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January 22, 2001

Vol. 184 / No. 2

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Susan E. WillsJanuary 22, 2001

In the lecture he gave when he received the Nobel prize for literature in 1970, Aleksandr Solzhenitsyn remarked about totalitarian states: Violence does not live alone and is not capable of living alone: it is necessarily interwoven with falsehood. Between them lies the most intimate, the deepest of

Harry J. ByrneJanuary 22, 2001

The United States bishops in their 1999 statement, Faithful Citizenship, called on Catholics and all citizens to stay involved in public life...and participate in the debates and choices... and for voters to examine the position of candidates on a full range of issues....Central to the bishops&

Of Many Things
Thomas J. ReeseJanuary 22, 2001

As I write this column, Pope John Paul II is celebrating the end of the Great Jubilee of the Year 2000 on the feast of the Epiphany. I must admit that I dont get very excited about celebrating events like this, and the constant reference to jubilee wore thin as the year progressed. Part of my hesita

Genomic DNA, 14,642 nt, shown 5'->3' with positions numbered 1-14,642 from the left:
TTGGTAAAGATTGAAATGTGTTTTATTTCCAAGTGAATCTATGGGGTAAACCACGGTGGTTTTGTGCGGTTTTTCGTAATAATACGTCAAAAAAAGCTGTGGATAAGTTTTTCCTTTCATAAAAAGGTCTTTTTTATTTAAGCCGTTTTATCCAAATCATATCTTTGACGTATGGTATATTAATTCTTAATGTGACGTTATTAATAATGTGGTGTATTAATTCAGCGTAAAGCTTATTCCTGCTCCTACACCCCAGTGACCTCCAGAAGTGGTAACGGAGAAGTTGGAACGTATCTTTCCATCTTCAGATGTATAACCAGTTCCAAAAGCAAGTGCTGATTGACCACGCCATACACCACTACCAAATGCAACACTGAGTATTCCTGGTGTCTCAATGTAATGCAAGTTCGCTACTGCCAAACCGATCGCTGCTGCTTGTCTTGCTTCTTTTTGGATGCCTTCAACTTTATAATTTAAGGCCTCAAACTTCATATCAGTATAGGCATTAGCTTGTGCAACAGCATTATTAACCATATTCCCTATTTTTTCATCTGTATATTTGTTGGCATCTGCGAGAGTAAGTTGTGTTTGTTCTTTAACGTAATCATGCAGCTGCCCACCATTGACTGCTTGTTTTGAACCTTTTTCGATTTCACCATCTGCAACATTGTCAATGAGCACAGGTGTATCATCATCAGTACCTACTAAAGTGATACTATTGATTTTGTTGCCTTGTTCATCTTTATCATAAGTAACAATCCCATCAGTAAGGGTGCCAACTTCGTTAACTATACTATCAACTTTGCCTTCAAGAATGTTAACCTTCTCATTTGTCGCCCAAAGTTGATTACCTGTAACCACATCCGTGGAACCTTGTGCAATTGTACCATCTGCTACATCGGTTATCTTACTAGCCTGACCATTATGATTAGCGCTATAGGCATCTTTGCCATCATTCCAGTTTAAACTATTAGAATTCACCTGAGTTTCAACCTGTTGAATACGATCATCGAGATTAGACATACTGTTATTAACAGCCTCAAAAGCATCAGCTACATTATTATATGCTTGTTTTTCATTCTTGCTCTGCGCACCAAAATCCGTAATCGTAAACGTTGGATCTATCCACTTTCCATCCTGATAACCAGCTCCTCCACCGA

Our readersJanuary 22, 2001

Much Missed

A word of thanks to you for the wonderful Of Many Things column by James Martin, S.J., about women as disciples (1/8). It both humbles and energizes me to read your words. I live and pray with the belief that the church will experience a conversion and recognize how

The EditorsJanuary 22, 2001

On election night last November, PBS-TV’s NewsHour With Jim Lehrer asked three veteran journalists to size up the media’s coverage of the presidential race. Marvin Kalb, who directs a center at Harvard University for the study of the press and politics, complained that foreign policy had

Faith in Focus
Lorraine V. MurrayJanuary 22, 2001

I spotted the baby in the gardening section of the store. While his parents were scrutinizing tomato plants, the baby perched in his stroller, watching intently. He had a head of lazy blond curls, stout legs and a round face. What a beautiful boy! I exclaimed, and both parents smiled proudly. He cou

T. Patrick HillJanuary 22, 2001

This is a book that promises much but delivers relatively little at least if we are to take the authors declared intentions at their face value We are told unambiguously in the preface that Recreating Medicine is intended to be on the cutting edge of the new medical ethics issues of our time Urgi